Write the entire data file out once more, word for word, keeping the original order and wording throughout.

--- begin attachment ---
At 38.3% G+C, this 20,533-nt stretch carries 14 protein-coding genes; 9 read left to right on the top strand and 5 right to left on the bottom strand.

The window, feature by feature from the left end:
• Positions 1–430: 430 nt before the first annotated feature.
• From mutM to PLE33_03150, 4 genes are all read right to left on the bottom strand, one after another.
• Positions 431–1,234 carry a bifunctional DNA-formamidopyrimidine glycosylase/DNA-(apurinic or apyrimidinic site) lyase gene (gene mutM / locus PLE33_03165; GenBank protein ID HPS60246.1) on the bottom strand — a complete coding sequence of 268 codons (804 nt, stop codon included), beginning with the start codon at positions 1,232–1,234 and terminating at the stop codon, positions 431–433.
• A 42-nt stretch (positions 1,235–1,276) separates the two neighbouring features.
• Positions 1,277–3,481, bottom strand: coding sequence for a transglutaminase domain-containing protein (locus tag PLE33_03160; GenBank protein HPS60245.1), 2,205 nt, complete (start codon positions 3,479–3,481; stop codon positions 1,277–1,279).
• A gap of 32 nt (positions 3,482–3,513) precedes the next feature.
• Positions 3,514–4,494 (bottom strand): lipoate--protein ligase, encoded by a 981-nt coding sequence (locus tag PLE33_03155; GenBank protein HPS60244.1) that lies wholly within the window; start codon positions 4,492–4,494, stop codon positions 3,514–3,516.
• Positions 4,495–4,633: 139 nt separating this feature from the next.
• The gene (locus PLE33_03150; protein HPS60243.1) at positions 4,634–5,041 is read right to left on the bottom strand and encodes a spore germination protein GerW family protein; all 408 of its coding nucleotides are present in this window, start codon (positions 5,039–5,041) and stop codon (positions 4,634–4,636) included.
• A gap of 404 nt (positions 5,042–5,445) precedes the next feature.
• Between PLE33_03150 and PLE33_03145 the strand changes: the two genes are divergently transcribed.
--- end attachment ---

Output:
At 38.3% G+C, this 20,533-nt stretch carries 14 protein-coding genes; 9 read left to right on the top strand and 5 right to left on the bottom strand.

The window, feature by feature from the left end:
• Positions 1–430: 430 nt before the first annotated feature.
• From mutM to PLE33_03150, 4 genes are all read right to left on the bottom strand, one after another.
• Positions 431–1,234 carry a bifunctional DNA-formamidopyrimidine glycosylase/DNA-(apurinic or apyrimidinic site) lyase gene (gene mutM / locus PLE33_03165; GenBank protein ID HPS60246.1) on the bottom strand — a complete coding sequence of 268 codons (804 nt, stop codon included), beginning with the start codon at positions 1,232–1,234 and terminating at the stop codon, positions 431–433.
• A 42-nt stretch (positions 1,235–1,276) separates the two neighbouring features.
• Positions 1,277–3,481, bottom strand: coding sequence for a transglutaminase domain-containing protein (locus tag PLE33_03160; GenBank protein HPS60245.1), 2,205 nt, complete (start codon positions 3,479–3,481; stop codon positions 1,277–1,279).
• A gap of 32 nt (positions 3,482–3,513) precedes the next feature.
• Positions 3,514–4,494 (bottom strand): lipoate--protein ligase, encoded by a 981-nt coding sequence (locus tag PLE33_03155; GenBank protein HPS60244.1) that lies wholly within the window; start codon positions 4,492–4,494, stop codon positions 3,514–3,516.
• Positions 4,495–4,633: 139 nt separating this feature from the next.
• The gene (locus PLE33_03150; protein HPS60243.1) at positions 4,634–5,041 is read right to left on the bottom strand and encodes a spore germination protein GerW family protein; all 408 of its coding nucleotides are present in this window, start codon (positions 5,039–5,041) and stop codon (positions 4,634–4,636) included.
• A gap of 404 nt (positions 5,042–5,445) precedes the next feature.
• Between PLE33_03150 and PLE33_03145 the strand changes: the two genes are divergently transcribed.